Syria ‘de-escalation zones’ will not be open to US-led coalition planes – Russia

Russian president Vladimir Putin

The “de-escalation zones” to be established in Syria will be closed to military aircraft from the US-led coalition, the Russian official who signed the new agreement said. Alexander Lavrentyev spoke a day after he and officials from Turkey and Iran agreed to establish the zones, in the latest attempt to reduce violence in the Arab country.

Russia’s military said the agreement will go into effect at midnight. It also said the deal could be extended to more areas. Under the Russian plan, President Bashar Assad’s air force would halt flights over the designated areas. Mr Lavrentyev suggested that all military aircraft, including Russian and Turkish, also were prohibited.

The same was suggested in a UN statement, which said Secretary-General Antonio Guterres “welcomes the commitments to ceasing the use of all weapons, particularly aerial assets”. Mr Lavrentyev, whose remarks were carried by Russian news agencies, said: “The operation of aviation in the de-escalation zones, especially of the forces of the international coalition, is absolutely not envisaged, either with notification or without. This question is closed.” He said the US-led coalition aircraft would still be able to operate against Islamic State in specific areas.

As the agreement was being signed in Astana, the capital of Kazakhstan, some members of the Syrian opposition delegation shouted in protest and walked out. The opposition was protesting against Iran’s participation at the conference and role as a guarantor of the agreement. They accuse it of fuelling the sectarian nature of the conflict that has killed some 400,000 people and displaced half the country’s population.

The Syrian government has said that although it will abide by the agreement, it would continue fighting “terrorism” wherever it exists, parlance for most armed rebel groups fighting government troops.
The Pentagon says the de-escalation agreement will not affect the US-led air campaign against the Islamic State group in Syria.

Marine Major Adrian JT Rankine-Galloway, a Pentagon spokesman, said “the coalition will continue to target Isis wherever they operate to ensure they have no sanctuary”. He noted that the US government is not party to the agreement. The United States was represented at the talks but was not part of it.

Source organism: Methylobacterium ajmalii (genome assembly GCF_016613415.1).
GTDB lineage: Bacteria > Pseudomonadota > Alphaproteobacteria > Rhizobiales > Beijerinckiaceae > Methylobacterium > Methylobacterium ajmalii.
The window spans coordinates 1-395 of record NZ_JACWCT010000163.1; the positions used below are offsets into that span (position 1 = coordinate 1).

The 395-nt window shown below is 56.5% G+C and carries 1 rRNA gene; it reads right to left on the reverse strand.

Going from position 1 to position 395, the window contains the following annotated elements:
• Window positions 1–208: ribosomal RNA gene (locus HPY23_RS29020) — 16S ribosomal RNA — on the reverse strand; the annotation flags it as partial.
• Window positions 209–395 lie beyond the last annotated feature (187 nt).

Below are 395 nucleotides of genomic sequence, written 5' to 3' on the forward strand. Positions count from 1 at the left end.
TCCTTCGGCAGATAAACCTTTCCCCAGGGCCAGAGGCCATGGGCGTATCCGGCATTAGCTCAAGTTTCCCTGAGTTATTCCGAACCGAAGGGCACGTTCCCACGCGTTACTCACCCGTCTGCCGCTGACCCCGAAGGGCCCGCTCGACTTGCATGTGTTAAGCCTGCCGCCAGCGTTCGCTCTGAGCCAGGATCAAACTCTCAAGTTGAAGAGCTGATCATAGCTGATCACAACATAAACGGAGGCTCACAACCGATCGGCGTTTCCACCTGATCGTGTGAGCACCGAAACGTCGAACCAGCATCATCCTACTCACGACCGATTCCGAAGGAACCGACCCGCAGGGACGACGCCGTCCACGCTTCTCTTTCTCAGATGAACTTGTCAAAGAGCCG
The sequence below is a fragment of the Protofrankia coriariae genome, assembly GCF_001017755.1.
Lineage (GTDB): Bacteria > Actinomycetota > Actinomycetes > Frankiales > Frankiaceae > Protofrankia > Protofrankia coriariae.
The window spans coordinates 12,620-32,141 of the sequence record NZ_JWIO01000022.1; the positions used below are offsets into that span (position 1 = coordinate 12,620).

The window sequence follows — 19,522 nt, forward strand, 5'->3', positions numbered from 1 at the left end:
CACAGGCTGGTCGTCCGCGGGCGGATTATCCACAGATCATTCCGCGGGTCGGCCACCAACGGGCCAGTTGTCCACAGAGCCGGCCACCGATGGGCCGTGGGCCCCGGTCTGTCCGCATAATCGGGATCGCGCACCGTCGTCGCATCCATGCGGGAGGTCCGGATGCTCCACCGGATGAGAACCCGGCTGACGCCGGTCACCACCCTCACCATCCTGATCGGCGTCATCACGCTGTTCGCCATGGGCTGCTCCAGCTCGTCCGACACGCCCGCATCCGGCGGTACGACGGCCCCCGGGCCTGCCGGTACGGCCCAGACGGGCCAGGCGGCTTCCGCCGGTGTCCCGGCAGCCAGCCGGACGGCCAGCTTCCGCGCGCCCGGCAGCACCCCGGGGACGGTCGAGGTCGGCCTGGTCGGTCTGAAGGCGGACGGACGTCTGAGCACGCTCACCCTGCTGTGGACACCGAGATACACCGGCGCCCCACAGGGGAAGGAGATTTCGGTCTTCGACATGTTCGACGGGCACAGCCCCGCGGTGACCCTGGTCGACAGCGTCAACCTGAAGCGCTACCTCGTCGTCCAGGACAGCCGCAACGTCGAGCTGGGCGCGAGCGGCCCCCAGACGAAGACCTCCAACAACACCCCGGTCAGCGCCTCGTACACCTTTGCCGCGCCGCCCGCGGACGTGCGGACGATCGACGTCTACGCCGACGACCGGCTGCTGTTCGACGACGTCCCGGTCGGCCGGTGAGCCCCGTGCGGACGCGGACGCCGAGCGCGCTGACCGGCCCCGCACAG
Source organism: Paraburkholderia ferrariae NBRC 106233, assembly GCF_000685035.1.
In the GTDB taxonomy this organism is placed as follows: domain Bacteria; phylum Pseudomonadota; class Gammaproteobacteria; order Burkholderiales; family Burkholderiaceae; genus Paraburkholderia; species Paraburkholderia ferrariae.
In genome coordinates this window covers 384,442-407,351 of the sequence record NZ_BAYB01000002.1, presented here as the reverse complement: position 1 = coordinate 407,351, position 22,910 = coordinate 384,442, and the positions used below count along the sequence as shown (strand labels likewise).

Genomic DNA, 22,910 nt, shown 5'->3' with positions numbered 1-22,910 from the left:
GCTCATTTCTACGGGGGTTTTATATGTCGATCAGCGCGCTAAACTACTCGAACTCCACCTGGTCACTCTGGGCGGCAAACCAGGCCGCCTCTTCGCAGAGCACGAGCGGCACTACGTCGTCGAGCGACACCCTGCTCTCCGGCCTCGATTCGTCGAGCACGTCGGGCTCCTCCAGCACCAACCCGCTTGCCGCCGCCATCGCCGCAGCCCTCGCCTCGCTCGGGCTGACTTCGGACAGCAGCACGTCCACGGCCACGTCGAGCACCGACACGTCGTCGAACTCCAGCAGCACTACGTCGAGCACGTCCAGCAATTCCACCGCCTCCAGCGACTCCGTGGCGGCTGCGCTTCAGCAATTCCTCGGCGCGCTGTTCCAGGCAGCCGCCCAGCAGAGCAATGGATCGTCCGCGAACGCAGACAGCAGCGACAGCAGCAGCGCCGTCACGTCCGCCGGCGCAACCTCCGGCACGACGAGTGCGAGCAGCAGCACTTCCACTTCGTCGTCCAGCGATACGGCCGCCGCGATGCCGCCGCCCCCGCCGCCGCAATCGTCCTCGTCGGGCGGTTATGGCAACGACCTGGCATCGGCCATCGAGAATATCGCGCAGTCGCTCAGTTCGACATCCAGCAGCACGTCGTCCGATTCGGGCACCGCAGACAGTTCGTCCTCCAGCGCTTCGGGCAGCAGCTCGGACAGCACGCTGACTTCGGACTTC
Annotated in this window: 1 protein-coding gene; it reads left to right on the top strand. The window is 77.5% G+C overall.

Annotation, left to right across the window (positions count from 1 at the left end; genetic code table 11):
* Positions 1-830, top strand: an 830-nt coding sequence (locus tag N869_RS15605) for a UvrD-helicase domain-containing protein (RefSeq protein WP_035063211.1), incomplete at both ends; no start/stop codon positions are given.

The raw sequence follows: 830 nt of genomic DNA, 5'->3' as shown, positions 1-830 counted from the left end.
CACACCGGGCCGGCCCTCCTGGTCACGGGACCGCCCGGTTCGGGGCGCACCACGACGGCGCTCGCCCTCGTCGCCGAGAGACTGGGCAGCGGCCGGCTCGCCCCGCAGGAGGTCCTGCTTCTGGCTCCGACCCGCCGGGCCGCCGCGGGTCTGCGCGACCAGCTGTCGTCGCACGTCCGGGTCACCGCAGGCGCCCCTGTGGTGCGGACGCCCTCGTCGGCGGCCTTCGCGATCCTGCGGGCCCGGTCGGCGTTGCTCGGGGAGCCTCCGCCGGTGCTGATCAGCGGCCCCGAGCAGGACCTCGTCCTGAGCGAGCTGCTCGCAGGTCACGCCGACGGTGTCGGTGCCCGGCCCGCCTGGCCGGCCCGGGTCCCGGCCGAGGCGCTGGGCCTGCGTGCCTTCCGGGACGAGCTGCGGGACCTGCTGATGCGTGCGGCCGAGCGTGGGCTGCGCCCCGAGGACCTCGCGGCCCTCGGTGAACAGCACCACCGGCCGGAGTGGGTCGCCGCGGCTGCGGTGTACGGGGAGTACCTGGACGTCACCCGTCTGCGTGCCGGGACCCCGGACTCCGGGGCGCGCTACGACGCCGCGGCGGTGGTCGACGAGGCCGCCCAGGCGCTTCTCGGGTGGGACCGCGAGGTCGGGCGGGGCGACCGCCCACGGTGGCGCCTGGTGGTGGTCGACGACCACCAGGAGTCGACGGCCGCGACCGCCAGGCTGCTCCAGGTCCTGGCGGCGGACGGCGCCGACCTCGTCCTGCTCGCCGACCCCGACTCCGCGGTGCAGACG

Russia’s military said it wants to restore an agreement with the United States to coordinate air operations over Syria and reduce the risk of aircraft colliding. Russia suspended the agreement a month ago following a US missile strike on a Syrian air base in response to a deadly chemical gas attack that has been blamed on the Syrian government forces.

A Syrian rebel spokesman who attended the cease fire talks in Kazakhstan says Syrian opposition fighters have “fears and doubts” over the deal. Osama Abo Zayd, a spokesman for the Syrian military factions said it was “incomprehensible” for Iran to play the role of a guarantor of the deal.

He said the Shiite-majority country is fuelling the sectarian nature of the conflict and “Iran can’t play the role of a peace maker”. He says a cease fire is unsustainable in the presence of the Iranian-backed militias in Syria, accusing them of also forcefully displacing people to replace them with a loyal population. Mr Abo Zayd says rebel leaders are now meeting to come up with a formal stance on the Russian proposal.

Meanwhile, an international team set up to apportion blame for chemical weapons attacks in Syria has started investigating the deadly April 4 sarin gas attack in Idlib province. Director-General of the Organisation for the Prohibition of Chemical Weapons Ahmet Uzumcu said the team is already working.
The probe by experts from the Organisation and the United Nations will come under intense scrutiny amid widespread claims that Assad’s regime was responsible for dozens of deaths in Khan Sheikhoun. Assad denies responsibility.

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